Plymouth: Thanksgiving and slaughter in one lifetime

Photograph of Cape Cod taken by crew member of Expedition 16 of the International Space Station, November 7, 2007

The Pilgrims, as we now call them, arrived in North America on November 11, 1620 (os: November 21, 1620 under the modern Gregorian calendar). They anchored off what is now Provincetown, near the end of Cape Cod where the cape curls back on itself. The Mayflower had missed its destination. It was destined for the mouth of the Hudson, where the colonists had a patent purchased from the London Company. (The London Company had been granted by James I the right to found settlements between Cape Fear (North Carolina) to the coast at Long Island (New York). (North of that they were permitted to make arrangements with the Plymouth Company. )

The settlers were afraid to make landfall because they had no legal right to settle the area. It was decided to draw up a contract to govern the settlement. Although the document, the Mayflower Compact, was based on no authority in granting settlement rights, it provided for the government of the settlers and evidently satisfied the uncertainty in the minds of some of the passengers. Necessity, in the form of imminent winter, probably eliminated any further doubt.

The passengers spent that day and the following, Sabbath, on board. Thereafter various scouting expeditions were sent out under Myles Standish (one of the secular settlers that the venture capitalists put on board to protect their investment). The parties discovered a cache of corn (or maize as the English would later call it) stored by the indigenous settlers. The temptation proved too great and on the last expedition the English settlers stole the corn. Fear of reprisals for the theft together with a skirmish with the Wampanoag (the first shootings on natives in New England) decided them on moving out of the area.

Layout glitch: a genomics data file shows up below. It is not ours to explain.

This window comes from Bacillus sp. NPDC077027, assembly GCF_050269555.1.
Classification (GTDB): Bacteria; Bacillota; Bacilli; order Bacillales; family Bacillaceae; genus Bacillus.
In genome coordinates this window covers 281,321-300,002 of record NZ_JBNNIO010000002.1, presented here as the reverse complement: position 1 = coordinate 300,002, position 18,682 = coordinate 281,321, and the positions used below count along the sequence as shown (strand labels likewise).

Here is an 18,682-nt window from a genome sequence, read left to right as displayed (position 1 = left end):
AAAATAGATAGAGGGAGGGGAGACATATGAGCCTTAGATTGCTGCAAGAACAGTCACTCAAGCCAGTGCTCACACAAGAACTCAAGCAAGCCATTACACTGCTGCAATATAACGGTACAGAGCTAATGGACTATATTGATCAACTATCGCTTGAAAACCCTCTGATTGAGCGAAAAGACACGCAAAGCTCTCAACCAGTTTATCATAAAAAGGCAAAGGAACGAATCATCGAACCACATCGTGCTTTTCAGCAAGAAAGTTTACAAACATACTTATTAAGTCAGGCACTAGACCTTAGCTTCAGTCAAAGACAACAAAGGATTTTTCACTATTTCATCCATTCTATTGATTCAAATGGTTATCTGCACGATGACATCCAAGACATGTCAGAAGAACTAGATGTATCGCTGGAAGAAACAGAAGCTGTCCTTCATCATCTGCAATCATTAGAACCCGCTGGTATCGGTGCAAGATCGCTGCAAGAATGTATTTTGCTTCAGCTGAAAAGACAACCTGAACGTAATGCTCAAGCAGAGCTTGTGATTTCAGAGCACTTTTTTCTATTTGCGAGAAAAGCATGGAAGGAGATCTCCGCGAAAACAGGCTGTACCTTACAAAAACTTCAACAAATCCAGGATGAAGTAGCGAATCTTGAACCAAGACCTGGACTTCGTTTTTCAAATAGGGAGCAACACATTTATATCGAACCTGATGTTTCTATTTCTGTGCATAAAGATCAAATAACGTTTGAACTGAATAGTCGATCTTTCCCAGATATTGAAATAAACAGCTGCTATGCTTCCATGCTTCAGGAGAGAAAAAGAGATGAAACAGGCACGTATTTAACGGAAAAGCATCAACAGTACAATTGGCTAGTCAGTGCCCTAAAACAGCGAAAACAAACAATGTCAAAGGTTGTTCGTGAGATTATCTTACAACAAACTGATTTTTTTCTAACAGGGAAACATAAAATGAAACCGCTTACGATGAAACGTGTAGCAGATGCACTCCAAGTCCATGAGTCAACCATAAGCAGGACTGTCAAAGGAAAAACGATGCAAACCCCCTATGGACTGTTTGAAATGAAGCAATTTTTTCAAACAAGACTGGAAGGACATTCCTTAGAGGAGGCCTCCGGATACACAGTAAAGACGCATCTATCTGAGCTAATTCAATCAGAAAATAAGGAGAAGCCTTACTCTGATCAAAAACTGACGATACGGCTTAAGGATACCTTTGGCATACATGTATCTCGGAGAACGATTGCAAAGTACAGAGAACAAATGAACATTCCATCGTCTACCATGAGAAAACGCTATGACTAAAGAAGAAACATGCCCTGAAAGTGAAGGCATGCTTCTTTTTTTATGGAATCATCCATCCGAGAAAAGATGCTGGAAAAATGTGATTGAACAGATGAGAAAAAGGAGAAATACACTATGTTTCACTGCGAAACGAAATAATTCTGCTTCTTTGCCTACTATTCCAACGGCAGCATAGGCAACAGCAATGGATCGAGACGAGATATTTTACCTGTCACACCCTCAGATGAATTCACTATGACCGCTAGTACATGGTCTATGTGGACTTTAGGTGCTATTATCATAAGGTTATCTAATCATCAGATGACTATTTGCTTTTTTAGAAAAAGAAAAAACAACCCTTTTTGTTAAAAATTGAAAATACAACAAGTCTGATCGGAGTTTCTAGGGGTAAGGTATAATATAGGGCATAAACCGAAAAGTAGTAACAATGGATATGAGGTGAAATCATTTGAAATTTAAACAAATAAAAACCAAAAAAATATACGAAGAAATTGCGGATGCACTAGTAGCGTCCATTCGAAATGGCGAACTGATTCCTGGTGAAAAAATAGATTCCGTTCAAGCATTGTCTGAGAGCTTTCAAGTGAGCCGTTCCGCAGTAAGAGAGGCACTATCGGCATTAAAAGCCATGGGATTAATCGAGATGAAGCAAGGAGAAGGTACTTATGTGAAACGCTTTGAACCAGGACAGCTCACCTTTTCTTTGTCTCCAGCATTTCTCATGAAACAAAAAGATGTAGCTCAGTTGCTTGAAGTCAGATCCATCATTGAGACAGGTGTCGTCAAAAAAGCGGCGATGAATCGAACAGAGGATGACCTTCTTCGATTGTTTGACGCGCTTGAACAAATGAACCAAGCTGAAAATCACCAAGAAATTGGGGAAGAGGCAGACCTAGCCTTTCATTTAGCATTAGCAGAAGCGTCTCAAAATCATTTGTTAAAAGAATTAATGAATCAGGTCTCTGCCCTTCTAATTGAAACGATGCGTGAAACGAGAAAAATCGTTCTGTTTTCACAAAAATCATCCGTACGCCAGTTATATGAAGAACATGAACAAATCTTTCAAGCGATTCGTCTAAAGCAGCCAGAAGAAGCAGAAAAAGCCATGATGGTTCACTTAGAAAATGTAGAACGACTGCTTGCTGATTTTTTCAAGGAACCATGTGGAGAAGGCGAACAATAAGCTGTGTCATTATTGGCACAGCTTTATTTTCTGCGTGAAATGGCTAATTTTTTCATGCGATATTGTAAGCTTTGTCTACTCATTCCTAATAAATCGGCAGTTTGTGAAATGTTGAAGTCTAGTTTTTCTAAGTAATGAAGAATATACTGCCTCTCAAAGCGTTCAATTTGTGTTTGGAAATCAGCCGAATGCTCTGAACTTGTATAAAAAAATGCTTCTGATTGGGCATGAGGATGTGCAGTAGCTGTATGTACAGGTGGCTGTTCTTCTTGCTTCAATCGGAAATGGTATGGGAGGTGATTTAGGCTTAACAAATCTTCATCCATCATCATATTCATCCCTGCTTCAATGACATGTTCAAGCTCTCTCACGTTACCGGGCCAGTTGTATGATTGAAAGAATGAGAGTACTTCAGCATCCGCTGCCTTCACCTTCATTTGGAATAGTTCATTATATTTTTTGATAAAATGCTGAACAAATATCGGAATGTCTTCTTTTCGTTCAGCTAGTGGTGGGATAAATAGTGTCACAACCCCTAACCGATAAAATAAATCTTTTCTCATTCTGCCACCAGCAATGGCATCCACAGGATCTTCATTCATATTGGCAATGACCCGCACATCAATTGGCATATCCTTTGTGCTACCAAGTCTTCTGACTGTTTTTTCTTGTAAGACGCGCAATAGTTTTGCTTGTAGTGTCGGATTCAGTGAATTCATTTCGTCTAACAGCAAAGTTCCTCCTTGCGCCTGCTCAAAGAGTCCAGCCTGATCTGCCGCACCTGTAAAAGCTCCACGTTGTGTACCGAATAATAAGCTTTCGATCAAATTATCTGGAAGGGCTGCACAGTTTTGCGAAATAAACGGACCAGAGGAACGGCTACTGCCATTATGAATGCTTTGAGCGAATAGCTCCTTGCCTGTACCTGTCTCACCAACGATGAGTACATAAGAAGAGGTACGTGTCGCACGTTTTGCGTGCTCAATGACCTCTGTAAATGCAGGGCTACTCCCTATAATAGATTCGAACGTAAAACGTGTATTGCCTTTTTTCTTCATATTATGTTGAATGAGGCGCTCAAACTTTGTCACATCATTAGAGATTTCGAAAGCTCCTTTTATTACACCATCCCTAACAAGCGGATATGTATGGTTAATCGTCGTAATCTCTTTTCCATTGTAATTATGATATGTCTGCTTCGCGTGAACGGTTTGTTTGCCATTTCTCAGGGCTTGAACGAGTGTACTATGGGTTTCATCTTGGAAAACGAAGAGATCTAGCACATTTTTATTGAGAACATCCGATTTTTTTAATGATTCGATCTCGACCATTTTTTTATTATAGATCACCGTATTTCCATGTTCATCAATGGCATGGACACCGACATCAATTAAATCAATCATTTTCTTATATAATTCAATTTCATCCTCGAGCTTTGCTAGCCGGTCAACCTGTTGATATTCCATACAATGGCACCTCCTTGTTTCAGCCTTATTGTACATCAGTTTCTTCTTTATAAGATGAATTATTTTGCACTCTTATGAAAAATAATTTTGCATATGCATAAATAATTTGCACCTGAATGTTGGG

While in harbor at Provincetown, however, the first Englishman born in North America arrived. Peregrine White was born on the Mayflower and given a name meaning “pilgrim.” His father died that winter but in a society governed by necessity he did not go long without a father. His mother remarried that spring. The records of the colony recount his career in the militia and his run-ins with the law in a closely governed society. They also show the practicality of the Puritans, who suffer to this day from the caricature of Nathaniel Hawthorne.  When he was 28, he and his wife Sara were presented to the General Court under the charge of fornication before marriage. Because they were now married, they were “cleared” by the payment of a fine. They would go on to have nine children.

The Mayflower sailed across Cape Cod Bay and set anchor on December 21 (os) at what they called Plimouth, after the major port in southern England. The NASA page from which the above photograph was taken notes that none of the settlers recorded any mention of a rock. It also notes that Plymouth Rock itself is what is called a “glacial erratic.”

A map of Plymouth Colony from Wikipedia